Machine Matters

Updated Jun 28, 2020

Where Small is Big

Looking for a compact excavator? There’s no shortage of choices and options on the market

By Mike Anderson

For equipment considered foreign to North American contractors not much more than a generation ago, the compact excavator has become a mainstream part of their fleets.

A new conventional excavator model from Bobcat, the Tier 4 Interim-compliant E55 has an in-track swing frame that keeps swing castings and cylinders within the width of the tracks when working the boom in an offset position. Drive motor covers are inset within motor wrap-arounds to protect them from damage.A new conventional excavator model from Bobcat, the Tier 4 Interim-compliant E55 has an in-track swing frame that keeps swing castings and cylinders within the width of the tracks when working the boom in an offset position. Drive motor covers are inset within motor wrap-arounds to protect them from damage.

Within the 3.0- to 6.0-metric-ton range alone, the 2011-2012 Equipment World Spec Guide lists 23 brands offering in excess of 85 base models – in conventional, minimal-tail-swing and zero-tail-swing configurations (see Machine Matters Roundup on starting on page 20).

The suppliers that introduced the compact excavator to the market are still here, and mainline manufacturers have joined them, all producing the compact machines, classified as up to 6 metric tons or 13,228 pounds in operating weight.

“Compact excavators are quickly taking on many of the jobs formerly done by larger backhoes and excavators,” says Curtis Goettel, marketing manager, Case Construction Equipment. “By replacing these with a mini and a skid steer, you can be more efficient by completing two jobs at the same time and even in two locations for roughly the same financial investment.” Case expanded its compact excavator offering in 2011 with the introduction of the minimum-tail-swing CX55B which, at 12,295 pounds, represents a new class segment for the company. Fellow CNH brands Kobelco and New Holland did likewise with the 55SRx and E55Bx models.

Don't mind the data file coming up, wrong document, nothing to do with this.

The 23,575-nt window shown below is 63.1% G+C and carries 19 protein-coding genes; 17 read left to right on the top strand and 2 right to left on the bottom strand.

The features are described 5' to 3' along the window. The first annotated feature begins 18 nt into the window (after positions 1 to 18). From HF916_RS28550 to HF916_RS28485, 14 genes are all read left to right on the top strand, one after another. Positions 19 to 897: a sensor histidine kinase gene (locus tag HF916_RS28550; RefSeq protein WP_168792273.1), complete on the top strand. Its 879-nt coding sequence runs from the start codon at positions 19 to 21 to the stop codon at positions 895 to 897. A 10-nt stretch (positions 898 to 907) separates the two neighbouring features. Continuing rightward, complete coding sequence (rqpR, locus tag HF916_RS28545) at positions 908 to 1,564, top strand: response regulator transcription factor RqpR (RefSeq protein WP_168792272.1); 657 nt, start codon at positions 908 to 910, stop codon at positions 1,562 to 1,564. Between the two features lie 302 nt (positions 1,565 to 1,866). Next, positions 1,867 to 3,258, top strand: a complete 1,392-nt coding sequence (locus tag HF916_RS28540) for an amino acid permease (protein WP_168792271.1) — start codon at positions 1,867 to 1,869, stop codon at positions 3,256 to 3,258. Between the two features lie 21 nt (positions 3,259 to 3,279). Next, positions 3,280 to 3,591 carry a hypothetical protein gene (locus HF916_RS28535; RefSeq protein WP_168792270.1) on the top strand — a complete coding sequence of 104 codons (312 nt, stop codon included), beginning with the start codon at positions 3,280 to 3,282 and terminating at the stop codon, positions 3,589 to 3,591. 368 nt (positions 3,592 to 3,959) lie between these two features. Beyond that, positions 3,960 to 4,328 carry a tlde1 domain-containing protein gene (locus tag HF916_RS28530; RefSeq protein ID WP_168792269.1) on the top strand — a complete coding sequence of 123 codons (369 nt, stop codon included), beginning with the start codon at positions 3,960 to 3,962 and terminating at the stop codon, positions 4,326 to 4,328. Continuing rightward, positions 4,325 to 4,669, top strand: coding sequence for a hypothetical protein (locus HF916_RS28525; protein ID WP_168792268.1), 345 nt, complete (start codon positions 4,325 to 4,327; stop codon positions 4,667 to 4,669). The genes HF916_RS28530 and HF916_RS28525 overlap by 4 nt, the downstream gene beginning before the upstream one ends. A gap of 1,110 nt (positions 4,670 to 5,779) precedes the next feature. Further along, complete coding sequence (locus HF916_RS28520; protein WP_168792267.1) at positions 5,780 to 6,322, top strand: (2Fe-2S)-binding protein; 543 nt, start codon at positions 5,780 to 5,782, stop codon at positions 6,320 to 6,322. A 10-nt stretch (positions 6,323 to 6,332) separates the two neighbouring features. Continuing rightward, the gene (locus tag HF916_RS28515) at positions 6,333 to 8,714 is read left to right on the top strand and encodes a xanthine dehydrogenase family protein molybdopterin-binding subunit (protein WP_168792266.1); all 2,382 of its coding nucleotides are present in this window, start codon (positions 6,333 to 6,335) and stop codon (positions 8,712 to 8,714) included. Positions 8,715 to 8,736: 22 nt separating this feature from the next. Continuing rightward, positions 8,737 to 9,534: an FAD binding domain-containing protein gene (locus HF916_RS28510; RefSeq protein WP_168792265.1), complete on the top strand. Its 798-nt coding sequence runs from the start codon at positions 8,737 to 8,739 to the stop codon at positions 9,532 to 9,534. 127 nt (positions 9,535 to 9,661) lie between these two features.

A pioneer to the market, Kubota continues to offer a wide range of compact excavators – six base models in the 3.0- to 6.0-metric-ton range, split between conventional and reduced-tail-swing models. “Kubota’s excavators rely on combined maneuverability, power and reliability,” says product manager Keith Rohrbacker, pointing to the newest 5.0-ton-class conventional KX057-4 and tight-tail-swing U55 models, equipped with two auxiliary hydraulic ports. “This system has low flow plumbed to the right-hand joystick to operate the thumb. The left joystick controls a higher-flow circuit for attachments like hydraulic breakers,” he explains. “With this system, the thumb stays connected to one port, saving time when changing other attachments that require hydraulic power. The controls are standardized on both joysticks, so operation is really easy to pick up.”